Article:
• Part 2: What is an actor?
  • Part 3: Adding interface details
  • Part 4: Adding application context
The above user story is only a part of the entire use case.  For an ATM, a user story might be As a user, I want to withdraw money so that I can have physical cash.  This user story is only the summary of the withdraw money use case without the details.

User stories come from the Extreme Programming methodology. The assumption was that there will be a high degree of interaction between the developers, and the end customer and that QA will largely be done through test driven development.  It is important to realize that Extreme Programming does not scale.

Once your development team gets large, i.e. you have 3+ agile teams and your code base gets large enough to warrant a formal testing environment, then you will outgrow user stories as your only method of capturing requirements.

You can still use user stories for new modules developed with an end customer to take advantage of the light weight and rapid nature of user stories, but at some point those user stories should transition to use cases.

Unfortunately, there are quite a few ways to build use cases and not all of them are effective.  Alistair Cockburn's method (found here) is an excellent way to capture use cases for more sophisticated systems.  There is no doubt that use cases are heavier weight than user stories, but consider this:
  • Use cases can more easily be turned into test cases by QA
  • With use cases you more easily prove that you have all the requirements
  • Use cases annotated with screens and reports can be used to collaborate with remote off site customers
  • Well written use cases can easily be broken up into a sprint back log
  • Use cases will work if you are not using Agile development methods
So don't forgo the speed and dynamic nature of user stories, just recognize that there are limits to user stories and that you will need to transition to use cases when your project team or application grows.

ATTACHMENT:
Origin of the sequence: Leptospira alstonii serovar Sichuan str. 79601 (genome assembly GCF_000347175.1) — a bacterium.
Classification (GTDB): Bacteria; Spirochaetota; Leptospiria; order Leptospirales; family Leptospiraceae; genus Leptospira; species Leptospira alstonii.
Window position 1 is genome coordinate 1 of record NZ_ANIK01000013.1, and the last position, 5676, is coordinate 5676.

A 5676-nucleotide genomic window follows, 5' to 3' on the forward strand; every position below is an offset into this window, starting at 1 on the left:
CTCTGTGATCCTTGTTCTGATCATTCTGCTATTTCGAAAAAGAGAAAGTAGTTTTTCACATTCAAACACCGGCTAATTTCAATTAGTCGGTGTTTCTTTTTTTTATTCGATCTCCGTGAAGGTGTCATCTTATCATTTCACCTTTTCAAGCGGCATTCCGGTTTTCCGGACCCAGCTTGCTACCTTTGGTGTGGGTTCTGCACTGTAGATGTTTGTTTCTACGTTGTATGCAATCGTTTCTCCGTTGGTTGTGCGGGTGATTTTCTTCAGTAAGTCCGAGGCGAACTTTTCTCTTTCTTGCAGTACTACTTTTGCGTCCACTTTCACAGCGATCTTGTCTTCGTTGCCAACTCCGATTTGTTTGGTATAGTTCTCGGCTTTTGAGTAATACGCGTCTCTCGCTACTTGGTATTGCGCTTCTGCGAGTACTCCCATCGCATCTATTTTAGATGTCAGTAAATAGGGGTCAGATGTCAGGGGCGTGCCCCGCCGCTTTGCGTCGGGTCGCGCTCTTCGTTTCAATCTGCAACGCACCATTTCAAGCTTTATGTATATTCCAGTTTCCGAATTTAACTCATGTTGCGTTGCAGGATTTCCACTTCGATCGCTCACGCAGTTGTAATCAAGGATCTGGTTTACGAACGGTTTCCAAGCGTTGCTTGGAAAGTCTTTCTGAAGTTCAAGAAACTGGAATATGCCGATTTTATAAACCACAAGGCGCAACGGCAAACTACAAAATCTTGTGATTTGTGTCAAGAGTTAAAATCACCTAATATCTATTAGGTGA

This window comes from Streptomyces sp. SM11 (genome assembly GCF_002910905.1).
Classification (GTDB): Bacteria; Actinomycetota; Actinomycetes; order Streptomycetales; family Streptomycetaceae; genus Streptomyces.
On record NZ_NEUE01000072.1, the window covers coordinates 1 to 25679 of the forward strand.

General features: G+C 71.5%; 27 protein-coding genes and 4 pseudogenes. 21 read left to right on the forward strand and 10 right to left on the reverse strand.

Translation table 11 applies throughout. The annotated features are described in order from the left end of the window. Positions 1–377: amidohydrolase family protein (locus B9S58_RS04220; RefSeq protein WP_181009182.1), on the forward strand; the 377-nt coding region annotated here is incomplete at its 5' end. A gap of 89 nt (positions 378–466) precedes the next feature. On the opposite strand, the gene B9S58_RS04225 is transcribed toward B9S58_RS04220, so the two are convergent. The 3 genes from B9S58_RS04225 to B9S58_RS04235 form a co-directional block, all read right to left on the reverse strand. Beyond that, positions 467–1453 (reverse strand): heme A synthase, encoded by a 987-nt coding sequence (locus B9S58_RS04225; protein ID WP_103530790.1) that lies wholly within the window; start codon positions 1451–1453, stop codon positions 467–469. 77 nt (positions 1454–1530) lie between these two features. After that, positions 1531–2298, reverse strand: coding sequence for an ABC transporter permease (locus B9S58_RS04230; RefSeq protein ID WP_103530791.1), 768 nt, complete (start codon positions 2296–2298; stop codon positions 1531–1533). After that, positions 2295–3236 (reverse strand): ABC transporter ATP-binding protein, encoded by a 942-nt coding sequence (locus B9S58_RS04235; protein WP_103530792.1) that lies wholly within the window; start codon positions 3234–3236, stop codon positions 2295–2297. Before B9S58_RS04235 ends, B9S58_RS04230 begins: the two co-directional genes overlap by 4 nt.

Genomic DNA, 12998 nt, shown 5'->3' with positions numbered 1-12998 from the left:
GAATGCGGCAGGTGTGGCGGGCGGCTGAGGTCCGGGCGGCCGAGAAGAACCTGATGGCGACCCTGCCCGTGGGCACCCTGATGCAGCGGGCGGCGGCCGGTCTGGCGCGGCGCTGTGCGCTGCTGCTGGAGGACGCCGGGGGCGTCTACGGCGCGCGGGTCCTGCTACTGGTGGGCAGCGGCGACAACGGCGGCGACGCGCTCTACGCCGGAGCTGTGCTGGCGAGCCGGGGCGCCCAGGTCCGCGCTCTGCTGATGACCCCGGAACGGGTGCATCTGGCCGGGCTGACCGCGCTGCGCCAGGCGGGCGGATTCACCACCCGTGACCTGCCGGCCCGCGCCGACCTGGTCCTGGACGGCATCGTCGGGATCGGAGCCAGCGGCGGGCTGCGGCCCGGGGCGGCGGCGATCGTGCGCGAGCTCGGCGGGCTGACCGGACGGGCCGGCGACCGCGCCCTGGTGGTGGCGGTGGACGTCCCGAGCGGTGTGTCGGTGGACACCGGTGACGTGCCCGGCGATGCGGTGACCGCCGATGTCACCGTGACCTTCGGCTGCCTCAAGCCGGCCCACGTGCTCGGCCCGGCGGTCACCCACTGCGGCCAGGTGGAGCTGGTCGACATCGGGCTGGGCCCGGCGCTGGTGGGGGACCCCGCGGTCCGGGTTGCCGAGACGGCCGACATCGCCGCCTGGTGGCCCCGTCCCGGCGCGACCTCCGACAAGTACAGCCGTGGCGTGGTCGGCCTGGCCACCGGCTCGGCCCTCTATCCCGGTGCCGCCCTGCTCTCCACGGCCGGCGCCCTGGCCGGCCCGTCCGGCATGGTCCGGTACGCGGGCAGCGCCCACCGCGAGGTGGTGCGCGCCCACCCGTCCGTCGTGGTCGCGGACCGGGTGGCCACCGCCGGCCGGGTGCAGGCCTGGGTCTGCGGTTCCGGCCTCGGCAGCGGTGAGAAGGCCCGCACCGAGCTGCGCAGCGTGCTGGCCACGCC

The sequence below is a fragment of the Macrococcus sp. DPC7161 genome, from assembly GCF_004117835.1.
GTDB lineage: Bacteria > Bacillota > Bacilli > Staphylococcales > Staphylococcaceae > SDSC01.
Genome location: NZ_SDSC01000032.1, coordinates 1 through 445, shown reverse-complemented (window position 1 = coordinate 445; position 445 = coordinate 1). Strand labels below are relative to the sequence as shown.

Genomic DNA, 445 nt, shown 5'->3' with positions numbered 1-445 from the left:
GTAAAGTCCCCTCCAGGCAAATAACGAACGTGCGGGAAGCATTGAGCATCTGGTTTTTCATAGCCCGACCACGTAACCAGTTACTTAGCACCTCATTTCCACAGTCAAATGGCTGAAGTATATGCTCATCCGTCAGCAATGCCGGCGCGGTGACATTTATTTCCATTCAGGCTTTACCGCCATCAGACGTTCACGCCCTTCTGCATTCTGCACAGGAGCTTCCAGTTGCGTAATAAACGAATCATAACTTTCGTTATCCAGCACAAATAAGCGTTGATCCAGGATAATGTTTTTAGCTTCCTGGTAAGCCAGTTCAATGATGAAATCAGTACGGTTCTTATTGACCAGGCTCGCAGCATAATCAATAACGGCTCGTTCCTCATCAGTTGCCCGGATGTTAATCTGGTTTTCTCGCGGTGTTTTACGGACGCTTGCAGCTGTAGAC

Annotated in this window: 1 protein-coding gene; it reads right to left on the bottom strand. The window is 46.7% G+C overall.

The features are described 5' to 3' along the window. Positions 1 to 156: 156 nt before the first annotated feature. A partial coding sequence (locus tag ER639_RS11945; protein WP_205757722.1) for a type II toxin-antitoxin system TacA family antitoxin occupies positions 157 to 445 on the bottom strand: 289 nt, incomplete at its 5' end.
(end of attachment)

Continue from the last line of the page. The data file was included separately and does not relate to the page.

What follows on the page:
Friday, 17 June 2016

Ready, Fire, Aim: How most gather requirements

Connecting with your customers and delivering value depends on understanding your customer's requirements and selling the correct product or solution that solves your customer's problems.

Commonly, the requirements gathering process is done hastily or not at all in the rush to get the sale. After all, the faster you can make the sales, the faster the money is in the bank -- correct?

The more that product customization is required, the more it is important understand the customer's actual problem.  Long lead times to build and implement a solution means will not only lead to difficult implementations but also to a more disappointed customer and a loss of future revenue.

If you build software, which has long lead times, it is even more important to make sure that what you are building will satisfy the customer's requirements as changing the final software solution will be nearly impossible and very costly.

Why do we continually misunderstand and sell the wrong solutions and building the wrong software?

Human Nature

Time pressures to make a sale put us under pressure and this stress leads to making quick decisions about whether a product or solution can be sold to a customer.  We listen to the customer but interpret everything he says according to the products and solutions that we have.

Often the customer will use words that seem to match exactly the products we have.  But then after the sale once we have to implement we often find that either we deliver a poor solution to the customer or a solution is infeasible and we must refund the customers money.

However, behind every word that the customer is using there is an implied usage, and understanding that implied usage is where we fail to gather requirements. For example, suppose the customer says I need a car.

Suppose that you sell used cars:
  • the customer asked for a car
  • you sell cars
Ergo problem solved!
  • What if the customer needs an SUV but you don't have any?
  • What if the customer really needs a truck?
  • What if the customer needs a car with many modifications?
  • What if the car the customer needs has never been built?
We hear the word car and we think that we know what the customer means.  The order-taker sales person will spring into action and sell what he thinks the customer needs. Behind the word car is an implied usage and unless you can ferret out the meaning that the customer has in mind, you are unlikely to sell the correct solution.

If you don't understand how the customer will to use your solution then you don't understand the problem.

Comedy of Errors

For products that require customization, the sale will get transferred to professional services that will dig deeper into the customer's requirements.  At this point you discover that the needs of the customer cannot be met.  This leads to sales people putting pressure on professional services and product management to find a solution, after all, losing the sale is not an option.